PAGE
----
Published on Aug 31, 2017
A nurse alleges she was assaulted and illegally arrested by a Salt Lake City police detective for following a hospital policy that does not allow blood draws from unconscious patients. Footage from University Hospital and officer body cameras shows Detective Jeff Payne insisting to nurse Alex Wubbels that he be allowed to get a blood sample from a patient in the burn unit who had been injured in a July 26 collision in northern Utah that left another driver dead. Wubbels responded that blood cannot be taken from an unconscious patient unless the patient is under arrest, there is a warrant allowing the draw or the patient consents. The detective acknowledges that none of those requirements is in place but insists he has the authority to obtain the draw, according to the footage. At one point, Payne says, “She’s going to jail,” if he doesn’t get the sample. After Wubbels consults with several hospital officials and repeats the policy, Payne tells her she is under arrest and grabs her, pulling her arms behind her back and handcuffing her. The footage shows the detective dragging her out of the hospital and putting her inside a patrol car as she screams.
Parts of the footage were shown Thursday at a news conference at the office of Karra Porter, a Salt Lake City attorney representing Wubbels. Salt Lake City police Sgt. Brandon Shearer said the department started an internal investigation, which is ongoing, in response to the incident. Payne was temporarily suspended from the department’s blood-draw program — where officers are trained as phlebotomists so they can get blood samples — but remains on duty, Shearer said. The department also has held training for the officers in the program, he said. In a written report, Payne said he was responding to a request from another police department to get the blood sample, to determine if the patient had any chemical substances in his system at the time of the crash. Payne explained the “exigent circumstances and implied consent law” to Wubbels, but she said “her police won’t allow me to obtain the blood sample without a warrant,” his report says.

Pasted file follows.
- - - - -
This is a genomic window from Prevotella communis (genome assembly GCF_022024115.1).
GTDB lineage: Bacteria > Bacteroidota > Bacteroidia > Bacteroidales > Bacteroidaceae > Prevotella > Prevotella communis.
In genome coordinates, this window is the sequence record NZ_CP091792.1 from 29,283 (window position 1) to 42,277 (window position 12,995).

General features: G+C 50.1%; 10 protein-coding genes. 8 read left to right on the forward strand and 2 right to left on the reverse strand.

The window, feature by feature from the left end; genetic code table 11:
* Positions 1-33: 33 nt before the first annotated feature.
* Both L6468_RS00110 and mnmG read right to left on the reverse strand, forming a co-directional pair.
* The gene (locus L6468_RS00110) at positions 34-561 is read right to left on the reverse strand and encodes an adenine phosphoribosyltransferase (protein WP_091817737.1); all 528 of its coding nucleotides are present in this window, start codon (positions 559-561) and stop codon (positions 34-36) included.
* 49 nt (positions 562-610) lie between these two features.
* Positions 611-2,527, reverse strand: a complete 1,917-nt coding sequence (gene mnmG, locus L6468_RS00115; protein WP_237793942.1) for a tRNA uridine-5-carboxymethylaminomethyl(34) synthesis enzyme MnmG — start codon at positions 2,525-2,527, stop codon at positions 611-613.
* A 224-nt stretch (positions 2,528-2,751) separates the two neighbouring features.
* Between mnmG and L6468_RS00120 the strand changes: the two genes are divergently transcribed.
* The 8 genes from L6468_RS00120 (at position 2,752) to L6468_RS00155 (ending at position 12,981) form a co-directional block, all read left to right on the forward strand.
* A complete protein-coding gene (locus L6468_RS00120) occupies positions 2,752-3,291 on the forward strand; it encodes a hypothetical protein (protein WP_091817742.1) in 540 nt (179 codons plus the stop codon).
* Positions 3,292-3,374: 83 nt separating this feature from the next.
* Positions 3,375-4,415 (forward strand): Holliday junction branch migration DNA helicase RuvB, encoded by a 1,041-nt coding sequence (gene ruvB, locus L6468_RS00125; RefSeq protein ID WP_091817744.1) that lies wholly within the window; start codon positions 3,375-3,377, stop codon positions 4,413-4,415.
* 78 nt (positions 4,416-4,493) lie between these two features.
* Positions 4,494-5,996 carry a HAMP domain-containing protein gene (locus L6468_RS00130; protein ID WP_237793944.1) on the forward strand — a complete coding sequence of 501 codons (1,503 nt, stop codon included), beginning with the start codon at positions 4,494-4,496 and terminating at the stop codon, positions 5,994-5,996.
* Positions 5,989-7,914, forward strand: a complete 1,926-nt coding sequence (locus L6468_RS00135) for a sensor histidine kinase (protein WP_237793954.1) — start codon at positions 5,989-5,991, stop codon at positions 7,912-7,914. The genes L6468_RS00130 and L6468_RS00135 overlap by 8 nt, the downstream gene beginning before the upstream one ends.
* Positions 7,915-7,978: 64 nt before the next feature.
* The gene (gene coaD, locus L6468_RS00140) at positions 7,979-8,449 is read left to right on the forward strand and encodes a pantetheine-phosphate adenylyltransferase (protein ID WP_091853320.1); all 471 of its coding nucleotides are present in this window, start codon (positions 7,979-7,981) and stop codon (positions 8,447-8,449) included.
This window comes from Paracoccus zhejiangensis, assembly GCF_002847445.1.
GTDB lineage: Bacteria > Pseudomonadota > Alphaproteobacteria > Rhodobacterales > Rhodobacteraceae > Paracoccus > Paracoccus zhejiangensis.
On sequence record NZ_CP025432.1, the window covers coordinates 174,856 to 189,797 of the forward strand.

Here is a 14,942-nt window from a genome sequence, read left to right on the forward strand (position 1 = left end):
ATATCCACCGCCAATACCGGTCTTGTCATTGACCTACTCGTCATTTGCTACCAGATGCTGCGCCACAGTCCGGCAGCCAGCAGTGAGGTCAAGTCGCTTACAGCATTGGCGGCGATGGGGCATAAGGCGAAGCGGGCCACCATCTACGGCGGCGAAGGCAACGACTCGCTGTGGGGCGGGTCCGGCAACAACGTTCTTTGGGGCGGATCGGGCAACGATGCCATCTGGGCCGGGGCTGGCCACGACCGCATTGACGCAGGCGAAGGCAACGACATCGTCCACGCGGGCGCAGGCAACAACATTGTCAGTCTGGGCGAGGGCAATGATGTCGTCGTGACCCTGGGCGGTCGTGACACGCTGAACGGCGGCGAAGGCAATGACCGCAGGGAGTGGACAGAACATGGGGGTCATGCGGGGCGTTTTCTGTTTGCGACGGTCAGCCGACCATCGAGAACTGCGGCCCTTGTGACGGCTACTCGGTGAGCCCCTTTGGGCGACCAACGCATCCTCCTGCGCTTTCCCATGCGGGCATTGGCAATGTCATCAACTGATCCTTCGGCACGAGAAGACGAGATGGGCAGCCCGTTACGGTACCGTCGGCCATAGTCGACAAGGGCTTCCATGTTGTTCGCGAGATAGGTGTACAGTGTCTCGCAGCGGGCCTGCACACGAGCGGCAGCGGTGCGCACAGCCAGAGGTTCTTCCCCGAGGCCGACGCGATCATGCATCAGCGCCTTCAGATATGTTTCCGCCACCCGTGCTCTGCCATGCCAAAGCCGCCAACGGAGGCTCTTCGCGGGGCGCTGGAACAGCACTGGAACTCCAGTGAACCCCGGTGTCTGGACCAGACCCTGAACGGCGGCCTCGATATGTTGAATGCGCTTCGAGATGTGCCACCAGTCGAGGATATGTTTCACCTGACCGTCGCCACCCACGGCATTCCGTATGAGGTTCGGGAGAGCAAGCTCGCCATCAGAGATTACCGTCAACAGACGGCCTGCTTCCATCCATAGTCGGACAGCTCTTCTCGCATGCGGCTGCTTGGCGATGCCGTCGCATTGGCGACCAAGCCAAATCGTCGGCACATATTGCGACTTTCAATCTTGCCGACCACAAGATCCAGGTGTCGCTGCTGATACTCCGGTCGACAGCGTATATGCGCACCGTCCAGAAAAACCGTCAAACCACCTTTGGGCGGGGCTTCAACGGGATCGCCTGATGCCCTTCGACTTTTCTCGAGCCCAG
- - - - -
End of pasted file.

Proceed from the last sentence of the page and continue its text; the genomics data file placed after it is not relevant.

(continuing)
Payne said he was advised by the watch commander on duty that night to arrest Wobbles for interfering with a police investigation if she refused to let him get the sample. Porter said Wubbels’ No. 1 concern is to prevent a recurrence of what happened to her. There have been discussions of the matter with Salt Lake City Police Department about educating officers, but Porter said but no claim or lawsuit had been filed. Wubbels, 41, who was at the news conference, has watched the footage four or five times and said that “it hurts to relive it.” She never said “no” when Payne asked to take a blood sample, but merely explained the blood draw policy to him, according to Wubbels, who also said she was trying to keep her patient safe and do things the right way. Logan police had requested the blood sample, according to what was said on the footage. Porter stressed that the unconscious patient was always considered the victim in the crash.
Porter and Wubbels declined to give any information on the patient, including gender, but Payne’s report identifies him as 43-year-old William Gray, a reserve officer in the Rigby, Idaho, police department, who suffered burns during a July 26 crash in Cache County. Gray is a truck driver when he is not serving as a reserve police officer, according to the Idaho State Journal. At about 2 p.m. on July 26, Gray was driving a semi north on State Road 89/91 near Sardine Canyon when a man fleeing from the Utah Highway Patrol crashed a pickup truck head-on into him, according to Logan police, who investigated the crash. The crash caused an explosion and fire, Logan police have said. Gray was on fire when he exited the semi. The driver of the pickup truck, Marcos Torres, 26, died at the scene. Police have said Torres was fleeing from the UHP after other drivers reported him driving recklessly. On Thursday, Gray was in serious condition at University Hospital, officials there said.